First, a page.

Yup, we’ve got that one

And more than one million more. Become a member today and read free for two weeks.

Read free for two weeks
Consider Facebook—it’s human contact, only easier to engage with and easier to avoid. Developing technology promises closeness. Sometimes it delivers, but much of our modern life leaves us less connected with people and more connected to simulations of them.

In Alone Together, MIT technology and society professor Sherry Turkle explores the power of our new tools and toys to dramatically alter our social lives. It’s a nuanced exploration of what we are looking for—and sacrificing—in a world of electronic companions and social networking tools, and an argument that, despite the hand-waving of today’s self-described prophets of the future, it will be the next generation who will chart the path between isolation and connectivity.

Topics: Social Media, The Internet, Media Studies, Communication, Anthropology, Philosophical, and Contemplative

Published: Basic Books on
ISBN: 9780465022342
List price: $17.99
Read on Scribd mobile: iPhone, iPad and Android.
Availability for Alone Together by Sherry Turkle
With a 30 day free trial you can read online for free
  1. This book can be read on up to 6 mobile devices.
This book sometimes gave me the chills, not because of some scary future it portrays but because Turkle poses, and attempts to answer, some of the deepest imaginable questions about human relationships and the impact of information technology and what another favorite auther, Nicco Mele (okay, he is my son), calls "radical connectivity" on our lives. By the way, Turkle is not out to scare us, but some of the encounters and interviews she relates are creepy enough to be discomforting.more
I found this book fascinating and also quite disturbing. Turkle, a clinical psychologist and MIT professor, discusses her observations and research on the impact digital immersion has had upon human relationships. What I found particularly interesting and troubling are the observations Turkle makes from the hundreds of interviews she has had with children and teens. There is much cause for concern in how digital immersion negatively affects the emotional, psychological, and social development of young people.more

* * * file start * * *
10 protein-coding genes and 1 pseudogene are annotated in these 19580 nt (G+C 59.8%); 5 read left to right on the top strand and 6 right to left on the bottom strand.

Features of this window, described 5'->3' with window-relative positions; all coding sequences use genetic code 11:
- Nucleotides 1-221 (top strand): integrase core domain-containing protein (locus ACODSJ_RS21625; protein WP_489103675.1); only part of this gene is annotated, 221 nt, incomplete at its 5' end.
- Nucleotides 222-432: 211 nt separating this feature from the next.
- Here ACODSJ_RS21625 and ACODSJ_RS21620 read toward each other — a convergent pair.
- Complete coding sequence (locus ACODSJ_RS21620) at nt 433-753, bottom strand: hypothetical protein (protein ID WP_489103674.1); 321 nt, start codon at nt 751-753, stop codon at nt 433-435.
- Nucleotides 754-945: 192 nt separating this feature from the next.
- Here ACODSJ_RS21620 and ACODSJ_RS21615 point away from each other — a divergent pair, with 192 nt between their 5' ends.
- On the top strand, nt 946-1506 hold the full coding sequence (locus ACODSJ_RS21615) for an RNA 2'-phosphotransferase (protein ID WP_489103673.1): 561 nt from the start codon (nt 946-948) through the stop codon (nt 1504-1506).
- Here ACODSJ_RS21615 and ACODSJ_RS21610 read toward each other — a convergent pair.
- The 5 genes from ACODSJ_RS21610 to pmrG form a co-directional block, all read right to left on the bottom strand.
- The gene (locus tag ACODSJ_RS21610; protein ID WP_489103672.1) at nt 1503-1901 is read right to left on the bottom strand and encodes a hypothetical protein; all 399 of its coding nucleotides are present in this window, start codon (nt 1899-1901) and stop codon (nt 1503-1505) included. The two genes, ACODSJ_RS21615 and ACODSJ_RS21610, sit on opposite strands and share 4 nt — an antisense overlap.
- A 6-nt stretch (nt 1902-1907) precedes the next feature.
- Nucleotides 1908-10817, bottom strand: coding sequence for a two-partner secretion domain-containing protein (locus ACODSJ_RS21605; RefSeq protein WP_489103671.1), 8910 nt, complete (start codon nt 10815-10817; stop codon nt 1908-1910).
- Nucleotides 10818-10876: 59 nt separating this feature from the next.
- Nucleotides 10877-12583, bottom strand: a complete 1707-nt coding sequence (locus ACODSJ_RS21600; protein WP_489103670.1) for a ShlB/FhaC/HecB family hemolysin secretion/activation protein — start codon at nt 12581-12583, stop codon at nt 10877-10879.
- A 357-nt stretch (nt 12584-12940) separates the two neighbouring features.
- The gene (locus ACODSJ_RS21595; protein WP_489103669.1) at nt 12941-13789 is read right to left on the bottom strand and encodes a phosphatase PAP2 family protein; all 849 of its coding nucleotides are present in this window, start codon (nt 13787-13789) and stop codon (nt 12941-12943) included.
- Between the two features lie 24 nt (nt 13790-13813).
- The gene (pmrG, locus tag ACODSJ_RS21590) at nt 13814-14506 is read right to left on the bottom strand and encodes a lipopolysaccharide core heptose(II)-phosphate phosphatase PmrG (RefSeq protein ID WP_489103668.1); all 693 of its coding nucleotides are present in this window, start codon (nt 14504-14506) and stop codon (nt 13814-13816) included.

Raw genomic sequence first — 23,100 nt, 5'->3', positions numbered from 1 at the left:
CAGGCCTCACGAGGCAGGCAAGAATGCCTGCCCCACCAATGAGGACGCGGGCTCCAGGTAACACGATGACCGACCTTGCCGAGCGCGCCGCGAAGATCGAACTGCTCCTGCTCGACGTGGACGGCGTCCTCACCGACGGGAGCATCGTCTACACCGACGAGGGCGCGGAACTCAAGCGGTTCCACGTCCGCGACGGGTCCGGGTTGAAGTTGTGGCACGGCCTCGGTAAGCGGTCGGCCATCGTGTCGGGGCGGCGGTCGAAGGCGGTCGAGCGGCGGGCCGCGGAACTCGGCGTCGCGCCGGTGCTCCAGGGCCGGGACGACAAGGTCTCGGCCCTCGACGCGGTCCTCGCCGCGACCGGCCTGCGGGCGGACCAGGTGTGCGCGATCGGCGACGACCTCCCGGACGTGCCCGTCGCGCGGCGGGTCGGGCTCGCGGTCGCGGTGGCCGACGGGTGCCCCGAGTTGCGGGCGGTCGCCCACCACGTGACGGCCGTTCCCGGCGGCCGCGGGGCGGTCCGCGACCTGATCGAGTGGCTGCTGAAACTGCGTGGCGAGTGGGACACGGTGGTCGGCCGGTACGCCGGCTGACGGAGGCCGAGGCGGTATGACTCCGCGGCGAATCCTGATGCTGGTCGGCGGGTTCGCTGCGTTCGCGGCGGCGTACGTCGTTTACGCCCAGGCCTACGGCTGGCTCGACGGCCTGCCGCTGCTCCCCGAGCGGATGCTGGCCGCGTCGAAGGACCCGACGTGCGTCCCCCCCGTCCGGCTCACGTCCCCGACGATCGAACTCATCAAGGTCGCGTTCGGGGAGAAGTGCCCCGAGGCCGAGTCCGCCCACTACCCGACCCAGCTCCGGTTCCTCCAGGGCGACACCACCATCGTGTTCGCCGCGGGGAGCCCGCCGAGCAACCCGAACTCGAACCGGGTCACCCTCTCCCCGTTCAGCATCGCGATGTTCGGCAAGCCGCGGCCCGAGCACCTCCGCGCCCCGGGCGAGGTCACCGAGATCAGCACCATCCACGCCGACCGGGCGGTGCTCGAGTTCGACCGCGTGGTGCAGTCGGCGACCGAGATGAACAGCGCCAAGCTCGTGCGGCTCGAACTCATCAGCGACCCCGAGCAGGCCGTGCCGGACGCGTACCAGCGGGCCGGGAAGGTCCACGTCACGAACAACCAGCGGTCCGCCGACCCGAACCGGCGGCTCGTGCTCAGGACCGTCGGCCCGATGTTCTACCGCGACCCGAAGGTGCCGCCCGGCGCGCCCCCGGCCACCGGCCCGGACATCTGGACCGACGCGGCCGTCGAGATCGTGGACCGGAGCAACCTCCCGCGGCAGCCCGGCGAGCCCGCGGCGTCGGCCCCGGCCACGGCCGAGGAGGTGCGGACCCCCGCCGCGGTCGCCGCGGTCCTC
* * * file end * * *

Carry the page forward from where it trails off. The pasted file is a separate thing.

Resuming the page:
Ok, but not quite what I expected. More academic than practical, but still good info. Reinforces the fact that multitasking makes us do many things poorly, and that we do lose something when we only connect through our devices.more
If you ever have had doubts about the effect technology is having on personal relationships, this book makes for a compelling read. At times scary, sometimes almost heart-breaking, it looks at the ways that people are turning to virtual relationships whether on-line or with robots as an easier alternative to dealing face-to-face with many aspects of life. Based on the author's extensive research, but written in a reader-friendly manner, this book is a non-fiction page-turner.more
Read all 15 reviews

Reviews

This book sometimes gave me the chills, not because of some scary future it portrays but because Turkle poses, and attempts to answer, some of the deepest imaginable questions about human relationships and the impact of information technology and what another favorite auther, Nicco Mele (okay, he is my son), calls "radical connectivity" on our lives. By the way, Turkle is not out to scare us, but some of the encounters and interviews she relates are creepy enough to be discomforting.more
I found this book fascinating and also quite disturbing. Turkle, a clinical psychologist and MIT professor, discusses her observations and research on the impact digital immersion has had upon human relationships. What I found particularly interesting and troubling are the observations Turkle makes from the hundreds of interviews she has had with children and teens. There is much cause for concern in how digital immersion negatively affects the emotional, psychological, and social development of young people.more
Ok, but not quite what I expected. More academic than practical, but still good info. Reinforces the fact that multitasking makes us do many things poorly, and that we do lose something when we only connect through our devices.more
If you ever have had doubts about the effect technology is having on personal relationships, this book makes for a compelling read. At times scary, sometimes almost heart-breaking, it looks at the ways that people are turning to virtual relationships whether on-line or with robots as an easier alternative to dealing face-to-face with many aspects of life. Based on the author's extensive research, but written in a reader-friendly manner, this book is a non-fiction page-turner.more
Not really an enjoyable in the usual sense that a book can be enjoyable... while I agree with most of her stances here, the book is overall extremely critical and part one especially almost cynically so. All in all, this book will be good for those who are not critical of technology and the roads its taking our ultramodern society. I actually did order her two other related books (this is the third in a trilogy)...more
Load more
scribd